MaxMBROLA Project
A MBROLA-based real-time voice synthetizer for Max/MSP
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The MaxMBROLA Project

Speech and singing both result from the same production system: the voice organ. However, the signal processing techniques developed for their synthesis evolved quite differently. One of the main reasons for this deviation is: the aim for producing voice is different for the two cases. The aim of speech production is to exchange messages. For singing, the main aim is to use the voice organ as a musical instrument. Therefore a singing synthesis system needs to include various tools to control (analyze/synthesize or modify) different dynamics of the acoustic sound produced: duration of the phonemes, vibrato, wide range modifications of the voice quality, the pitch and the intensity, etc. some of which are not needed in most of the speech synthesis systems. A pragmatic reason for that separation is that singing voice synthesizers target almost exclusively musical performances. In this case, "playability" (flexibility and real-time abilities) is much more important than intelligibility and naturalness. Discussions about various issues of singing synthesis can be found in [1] [2].

Our aim is to develop a flexible real-time application based on the MBROLA speech synthesizer [3] allowing performers to produce complex and versatile singing - as well as speech - in many languages. Thus, we start from a speech synthesizer and work on the adaptation of that system to real-time singing constraints. We use that particular approach for its high quality synthesis abilities.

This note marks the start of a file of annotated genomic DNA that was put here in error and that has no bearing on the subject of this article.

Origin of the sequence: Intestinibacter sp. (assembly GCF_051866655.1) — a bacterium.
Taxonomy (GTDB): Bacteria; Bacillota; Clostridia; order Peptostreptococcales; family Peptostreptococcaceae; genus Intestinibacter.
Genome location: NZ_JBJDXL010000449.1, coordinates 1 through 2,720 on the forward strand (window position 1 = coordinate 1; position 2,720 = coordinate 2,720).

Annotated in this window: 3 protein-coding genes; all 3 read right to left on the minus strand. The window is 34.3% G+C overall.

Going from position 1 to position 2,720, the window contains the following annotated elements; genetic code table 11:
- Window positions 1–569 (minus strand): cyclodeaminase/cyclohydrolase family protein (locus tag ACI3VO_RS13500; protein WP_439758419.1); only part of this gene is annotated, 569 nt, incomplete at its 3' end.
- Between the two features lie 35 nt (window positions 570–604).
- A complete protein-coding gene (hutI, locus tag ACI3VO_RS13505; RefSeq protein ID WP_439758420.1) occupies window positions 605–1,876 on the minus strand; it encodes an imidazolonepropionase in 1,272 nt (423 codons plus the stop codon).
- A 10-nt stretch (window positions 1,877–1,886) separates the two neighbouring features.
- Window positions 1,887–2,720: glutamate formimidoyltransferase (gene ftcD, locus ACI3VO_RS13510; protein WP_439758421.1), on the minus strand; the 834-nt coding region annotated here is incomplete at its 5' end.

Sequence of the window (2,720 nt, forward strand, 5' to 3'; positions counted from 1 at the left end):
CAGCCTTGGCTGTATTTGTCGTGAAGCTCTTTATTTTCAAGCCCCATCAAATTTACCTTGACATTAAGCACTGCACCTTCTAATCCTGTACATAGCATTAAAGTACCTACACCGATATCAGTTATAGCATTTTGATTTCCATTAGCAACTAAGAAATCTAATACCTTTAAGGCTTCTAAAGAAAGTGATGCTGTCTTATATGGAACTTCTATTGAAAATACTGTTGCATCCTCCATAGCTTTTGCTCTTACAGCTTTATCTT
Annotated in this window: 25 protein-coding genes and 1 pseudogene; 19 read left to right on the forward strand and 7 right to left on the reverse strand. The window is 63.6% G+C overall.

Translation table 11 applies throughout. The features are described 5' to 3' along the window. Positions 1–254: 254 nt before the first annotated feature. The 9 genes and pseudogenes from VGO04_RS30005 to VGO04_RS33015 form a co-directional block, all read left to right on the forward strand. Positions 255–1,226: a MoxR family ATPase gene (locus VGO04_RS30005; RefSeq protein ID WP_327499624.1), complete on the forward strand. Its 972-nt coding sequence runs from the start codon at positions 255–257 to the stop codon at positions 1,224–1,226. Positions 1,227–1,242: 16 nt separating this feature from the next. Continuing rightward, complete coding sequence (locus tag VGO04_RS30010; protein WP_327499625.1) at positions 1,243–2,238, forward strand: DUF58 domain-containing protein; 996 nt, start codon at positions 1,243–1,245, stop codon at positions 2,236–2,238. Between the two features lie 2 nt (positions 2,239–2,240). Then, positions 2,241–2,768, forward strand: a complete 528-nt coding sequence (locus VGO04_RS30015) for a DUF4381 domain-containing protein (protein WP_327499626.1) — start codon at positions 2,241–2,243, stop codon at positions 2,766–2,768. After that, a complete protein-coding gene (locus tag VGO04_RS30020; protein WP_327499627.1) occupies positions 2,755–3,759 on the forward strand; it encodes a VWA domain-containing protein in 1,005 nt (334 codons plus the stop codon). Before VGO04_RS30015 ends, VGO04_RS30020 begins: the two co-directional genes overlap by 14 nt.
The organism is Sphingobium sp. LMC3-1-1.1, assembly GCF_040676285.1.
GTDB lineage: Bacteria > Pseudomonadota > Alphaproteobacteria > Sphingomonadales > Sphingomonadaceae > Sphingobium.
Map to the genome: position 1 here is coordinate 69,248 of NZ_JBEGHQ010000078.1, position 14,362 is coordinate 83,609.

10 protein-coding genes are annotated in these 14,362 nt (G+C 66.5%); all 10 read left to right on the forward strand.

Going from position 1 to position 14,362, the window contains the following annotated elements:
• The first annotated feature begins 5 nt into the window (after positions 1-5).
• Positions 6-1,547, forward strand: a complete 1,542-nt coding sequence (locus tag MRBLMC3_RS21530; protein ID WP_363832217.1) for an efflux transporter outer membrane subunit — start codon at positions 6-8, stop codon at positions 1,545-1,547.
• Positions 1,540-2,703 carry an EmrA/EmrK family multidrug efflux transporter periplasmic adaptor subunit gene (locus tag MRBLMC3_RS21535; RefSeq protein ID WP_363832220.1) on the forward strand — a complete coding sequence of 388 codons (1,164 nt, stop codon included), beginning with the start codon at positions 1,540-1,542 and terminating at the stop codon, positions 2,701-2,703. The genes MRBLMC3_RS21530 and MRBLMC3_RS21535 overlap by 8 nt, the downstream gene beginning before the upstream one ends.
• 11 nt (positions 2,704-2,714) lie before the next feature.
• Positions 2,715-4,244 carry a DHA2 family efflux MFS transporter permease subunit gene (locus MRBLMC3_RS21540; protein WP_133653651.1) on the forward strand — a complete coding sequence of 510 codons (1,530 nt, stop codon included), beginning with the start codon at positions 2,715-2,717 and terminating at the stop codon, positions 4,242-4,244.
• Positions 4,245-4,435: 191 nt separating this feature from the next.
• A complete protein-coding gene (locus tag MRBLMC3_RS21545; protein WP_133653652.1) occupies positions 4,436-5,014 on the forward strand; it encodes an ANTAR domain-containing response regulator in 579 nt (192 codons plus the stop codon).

Fig 1. Messages and values supported by the MaxMBROLA external object.

The main topics of this research project are:

  • The development of a flexible external object for Max/MSP (4.5) encapsulating the main features of the MBROLA speech synthesizer and the adaptation of the MBROLA functions to the asynchronous request-based architecture of the Max/MSP environment.
  • Discussions and Max/MSP developments about the real-time control issues in the phonetic/prosodic content generation process. This research topic is a good "first-trial" concerning overall issues of real-time manipulation of concatenation-based signals.
  • Propositions of various real-time concatenation-based applications (standalone, virtual instruments or Max/MSP patches) allowing performers to produce versatile voice with standard musical devices.

References

[1] X. Rodet and G. Bennet, "Synthesis of the Singing Voice," Current Directories in Computer Music Research, ed. M. V. Mathews and J. R. Pierce, MIT Press, 1989.

[2] X. Rodet, "Synthesis and Processing of the Singing Voice," Proceeding of the First IEEE Benelux Workshop on Model-Based Processing and Coding of Audio (MPCA-2002), Leuven, Belgium, 2002. 1984.

[3] T. Dutoit and H. Leich, "MBR-PSOLA : Text-toSpeech Synthesis Based on an MBE Resynthesis of the Segments Database," Speech Communication, no 13, pp. 435-440, 1993.

MaxMBROLA Project - Nicolas D'Alessandro, Raphäel Sebbe, Baris Bozkurt & Thierry Dutoit
Laboratoire de Théorie des Circuits et Traitement du Signal - FPMs
Last update : 27 / 06 /2005